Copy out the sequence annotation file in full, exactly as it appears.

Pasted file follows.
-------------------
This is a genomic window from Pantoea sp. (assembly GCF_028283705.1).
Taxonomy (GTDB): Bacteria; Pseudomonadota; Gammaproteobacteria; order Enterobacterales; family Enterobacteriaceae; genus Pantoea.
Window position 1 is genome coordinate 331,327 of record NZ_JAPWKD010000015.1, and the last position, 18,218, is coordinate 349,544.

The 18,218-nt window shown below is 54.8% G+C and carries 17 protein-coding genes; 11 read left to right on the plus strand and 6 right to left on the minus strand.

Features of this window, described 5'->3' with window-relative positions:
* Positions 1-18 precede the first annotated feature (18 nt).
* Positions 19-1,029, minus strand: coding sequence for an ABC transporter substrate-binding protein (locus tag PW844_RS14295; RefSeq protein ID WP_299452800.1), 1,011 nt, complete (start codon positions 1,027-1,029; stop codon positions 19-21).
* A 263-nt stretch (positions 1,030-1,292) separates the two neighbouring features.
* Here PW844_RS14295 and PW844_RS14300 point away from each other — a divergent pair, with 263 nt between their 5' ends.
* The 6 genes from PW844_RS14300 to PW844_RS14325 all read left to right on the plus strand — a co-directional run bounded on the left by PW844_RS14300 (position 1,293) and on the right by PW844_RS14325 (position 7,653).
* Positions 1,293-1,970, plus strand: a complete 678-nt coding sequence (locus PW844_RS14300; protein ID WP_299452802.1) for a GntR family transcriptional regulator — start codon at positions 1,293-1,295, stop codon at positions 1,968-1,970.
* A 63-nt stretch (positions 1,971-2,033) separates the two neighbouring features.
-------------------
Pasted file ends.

This is a genomic window from Pantoea sp. (assembly GCF_028283705.1).
Taxonomy (GTDB): Bacteria; Pseudomonadota; Gammaproteobacteria; order Enterobacterales; family Enterobacteriaceae; genus Pantoea.
Window position 1 is genome coordinate 331,327 of record NZ_JAPWKD010000015.1, and the last position, 18,218, is coordinate 349,544.

The 18,218-nt window shown below is 54.8% G+C and carries 17 protein-coding genes; 11 read left to right on the plus strand and 6 right to left on the minus strand.

Features of this window, described 5'->3' with window-relative positions:
* Positions 1-18 precede the first annotated feature (18 nt).
* Positions 19-1,029, minus strand: coding sequence for an ABC transporter substrate-binding protein (locus tag PW844_RS14295; RefSeq protein ID WP_299452800.1), 1,011 nt, complete (start codon positions 1,027-1,029; stop codon positions 19-21).
* A 263-nt stretch (positions 1,030-1,292) separates the two neighbouring features.
* Here PW844_RS14295 and PW844_RS14300 point away from each other — a divergent pair, with 263 nt between their 5' ends.
* The 6 genes from PW844_RS14300 to PW844_RS14325 all read left to right on the plus strand — a co-directional run bounded on the left by PW844_RS14300 (position 1,293) and on the right by PW844_RS14325 (position 7,653).
* Positions 1,293-1,970, plus strand: a complete 678-nt coding sequence (locus PW844_RS14300; protein ID WP_299452802.1) for a GntR family transcriptional regulator — start codon at positions 1,293-1,295, stop codon at positions 1,968-1,970.
* A 63-nt stretch (positions 1,971-2,033) separates the two neighbouring features.